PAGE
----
"As for Thessaloniki", advises Pentzikis, "one should enter it from the sea." From a distance, the city truly had a story-book quality. Yet, as one traveller of 1878 remembers, "when you enter the town, you are amazed to see nothing but narrow, crooked lanes, badly built houses and not one square, not one paved crossroads."
This labyrinth, which was made even more asphyxiating by the many covered streets, was typical of the city even when it was at its most prosperous, in the late 19th century. By that time, however, as appears from the words of a German visitor of the time, its picturesqueness seems to have prevailed.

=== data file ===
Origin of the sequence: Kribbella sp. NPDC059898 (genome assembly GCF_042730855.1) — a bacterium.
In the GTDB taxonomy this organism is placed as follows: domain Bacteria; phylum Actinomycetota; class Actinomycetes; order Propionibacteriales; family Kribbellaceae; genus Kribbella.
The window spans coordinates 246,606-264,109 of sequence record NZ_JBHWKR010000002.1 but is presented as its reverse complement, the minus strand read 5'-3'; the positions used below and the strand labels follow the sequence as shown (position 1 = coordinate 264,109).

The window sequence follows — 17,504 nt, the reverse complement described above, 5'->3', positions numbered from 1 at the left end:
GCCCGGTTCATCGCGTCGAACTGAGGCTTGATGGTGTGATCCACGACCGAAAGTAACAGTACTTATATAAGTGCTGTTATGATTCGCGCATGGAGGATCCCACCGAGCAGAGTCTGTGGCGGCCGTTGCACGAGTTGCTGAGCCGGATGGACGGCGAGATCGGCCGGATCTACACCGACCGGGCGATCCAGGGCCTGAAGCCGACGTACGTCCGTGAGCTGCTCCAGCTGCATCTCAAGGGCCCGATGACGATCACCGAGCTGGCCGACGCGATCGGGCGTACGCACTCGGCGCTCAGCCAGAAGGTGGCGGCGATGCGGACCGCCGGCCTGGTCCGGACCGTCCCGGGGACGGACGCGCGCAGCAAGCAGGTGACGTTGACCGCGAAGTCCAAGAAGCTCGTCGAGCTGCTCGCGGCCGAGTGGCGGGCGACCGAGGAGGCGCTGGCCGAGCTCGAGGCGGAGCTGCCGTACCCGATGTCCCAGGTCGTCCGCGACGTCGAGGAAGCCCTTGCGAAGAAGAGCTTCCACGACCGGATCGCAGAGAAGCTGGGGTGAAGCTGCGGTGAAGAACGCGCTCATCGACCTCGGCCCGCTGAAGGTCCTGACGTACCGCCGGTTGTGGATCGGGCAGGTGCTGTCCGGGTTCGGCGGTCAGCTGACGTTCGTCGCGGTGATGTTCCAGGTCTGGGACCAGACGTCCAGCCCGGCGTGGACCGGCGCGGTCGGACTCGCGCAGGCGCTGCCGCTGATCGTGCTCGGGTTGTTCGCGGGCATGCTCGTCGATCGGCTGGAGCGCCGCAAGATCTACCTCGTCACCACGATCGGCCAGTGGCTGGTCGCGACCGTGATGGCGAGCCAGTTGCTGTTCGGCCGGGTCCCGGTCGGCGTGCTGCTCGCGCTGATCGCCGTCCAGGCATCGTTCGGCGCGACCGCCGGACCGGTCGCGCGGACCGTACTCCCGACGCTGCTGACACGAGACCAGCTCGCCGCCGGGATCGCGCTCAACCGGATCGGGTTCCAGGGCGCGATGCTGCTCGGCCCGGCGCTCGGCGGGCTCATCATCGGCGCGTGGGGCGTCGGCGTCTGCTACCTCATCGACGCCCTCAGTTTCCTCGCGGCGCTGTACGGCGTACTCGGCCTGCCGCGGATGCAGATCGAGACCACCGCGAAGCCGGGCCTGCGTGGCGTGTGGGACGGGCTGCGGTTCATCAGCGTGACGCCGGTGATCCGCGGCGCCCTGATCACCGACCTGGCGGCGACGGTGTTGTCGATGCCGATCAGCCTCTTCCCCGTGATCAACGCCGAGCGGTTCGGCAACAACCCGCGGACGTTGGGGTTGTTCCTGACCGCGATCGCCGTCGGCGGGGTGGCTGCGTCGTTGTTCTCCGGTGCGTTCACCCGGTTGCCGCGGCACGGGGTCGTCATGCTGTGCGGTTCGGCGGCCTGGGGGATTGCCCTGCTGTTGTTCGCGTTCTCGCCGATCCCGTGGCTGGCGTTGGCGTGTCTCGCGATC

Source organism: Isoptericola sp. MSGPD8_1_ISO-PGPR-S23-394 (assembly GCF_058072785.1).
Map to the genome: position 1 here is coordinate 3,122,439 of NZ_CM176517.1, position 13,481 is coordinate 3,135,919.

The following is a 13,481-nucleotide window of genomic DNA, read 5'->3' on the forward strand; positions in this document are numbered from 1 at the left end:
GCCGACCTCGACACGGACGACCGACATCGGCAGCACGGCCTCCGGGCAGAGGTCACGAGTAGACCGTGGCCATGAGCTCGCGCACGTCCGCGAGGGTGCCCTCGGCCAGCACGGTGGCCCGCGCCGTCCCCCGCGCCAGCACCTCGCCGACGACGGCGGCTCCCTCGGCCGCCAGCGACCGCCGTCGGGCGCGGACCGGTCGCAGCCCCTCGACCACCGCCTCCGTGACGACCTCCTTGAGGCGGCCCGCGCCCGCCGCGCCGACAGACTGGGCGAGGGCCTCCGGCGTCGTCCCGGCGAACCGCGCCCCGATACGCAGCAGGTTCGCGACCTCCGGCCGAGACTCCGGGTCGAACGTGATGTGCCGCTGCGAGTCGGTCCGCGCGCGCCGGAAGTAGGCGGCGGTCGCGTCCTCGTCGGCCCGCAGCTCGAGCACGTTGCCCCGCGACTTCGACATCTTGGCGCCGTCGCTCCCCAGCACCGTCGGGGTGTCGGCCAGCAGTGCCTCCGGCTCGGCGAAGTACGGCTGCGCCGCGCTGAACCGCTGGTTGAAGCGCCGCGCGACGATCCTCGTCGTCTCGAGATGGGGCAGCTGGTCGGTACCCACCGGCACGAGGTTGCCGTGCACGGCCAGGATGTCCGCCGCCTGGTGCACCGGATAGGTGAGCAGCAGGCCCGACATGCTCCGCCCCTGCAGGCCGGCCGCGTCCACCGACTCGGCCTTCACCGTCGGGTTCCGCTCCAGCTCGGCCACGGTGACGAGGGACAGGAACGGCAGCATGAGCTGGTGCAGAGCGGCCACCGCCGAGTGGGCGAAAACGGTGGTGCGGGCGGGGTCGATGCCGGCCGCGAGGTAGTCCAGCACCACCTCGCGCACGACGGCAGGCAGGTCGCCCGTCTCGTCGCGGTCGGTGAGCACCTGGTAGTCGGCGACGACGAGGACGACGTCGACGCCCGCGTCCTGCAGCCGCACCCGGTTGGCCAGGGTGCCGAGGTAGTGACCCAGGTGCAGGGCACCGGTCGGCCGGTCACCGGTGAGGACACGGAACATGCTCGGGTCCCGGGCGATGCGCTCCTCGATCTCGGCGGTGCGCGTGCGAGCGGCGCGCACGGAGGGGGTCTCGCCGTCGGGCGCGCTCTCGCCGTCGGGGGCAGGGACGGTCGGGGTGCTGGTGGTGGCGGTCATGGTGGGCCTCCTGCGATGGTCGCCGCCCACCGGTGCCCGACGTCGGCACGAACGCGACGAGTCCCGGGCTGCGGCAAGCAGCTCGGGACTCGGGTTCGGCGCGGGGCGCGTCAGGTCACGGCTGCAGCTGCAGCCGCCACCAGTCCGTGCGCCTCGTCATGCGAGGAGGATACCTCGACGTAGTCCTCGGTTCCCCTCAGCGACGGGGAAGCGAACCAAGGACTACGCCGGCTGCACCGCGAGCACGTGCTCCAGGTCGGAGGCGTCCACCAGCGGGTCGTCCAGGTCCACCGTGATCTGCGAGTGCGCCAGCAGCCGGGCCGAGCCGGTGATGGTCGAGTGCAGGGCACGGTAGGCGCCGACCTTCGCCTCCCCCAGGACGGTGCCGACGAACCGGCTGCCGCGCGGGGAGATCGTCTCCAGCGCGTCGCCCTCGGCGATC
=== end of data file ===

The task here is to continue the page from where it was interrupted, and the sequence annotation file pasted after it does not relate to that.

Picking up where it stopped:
"The houses are of every European and Asian style and calibre, of every possible and impossible construction, but built in somewhat regular rows along the big road that runs parallel with the coast and goes round the hill; others are in higgledy-piggledy stacks that charge the hill and then lean tired and dilapidated on its slopes, as if they wanted to catch their breath. Here, you have the European-looking houses, and the warehouses of the Greek, Jewish and European merchants; there, the wretched brick huts of the Bulgarians; further up, the Turkish houses whose scowling faces along the road have something that sends you packing. They show only their wooden latticed windows with their iron bars, while in the inner courtyard the burbling fountains are quarrelling with the oleanders; and all the flowers of the East send their perfumes everywhere. Down below we see the imposing Renaissance style Ottoman Bank building, opposite it the Vali's residence, and amongst all this the mosques with their many minarets, pointed tips and balconies".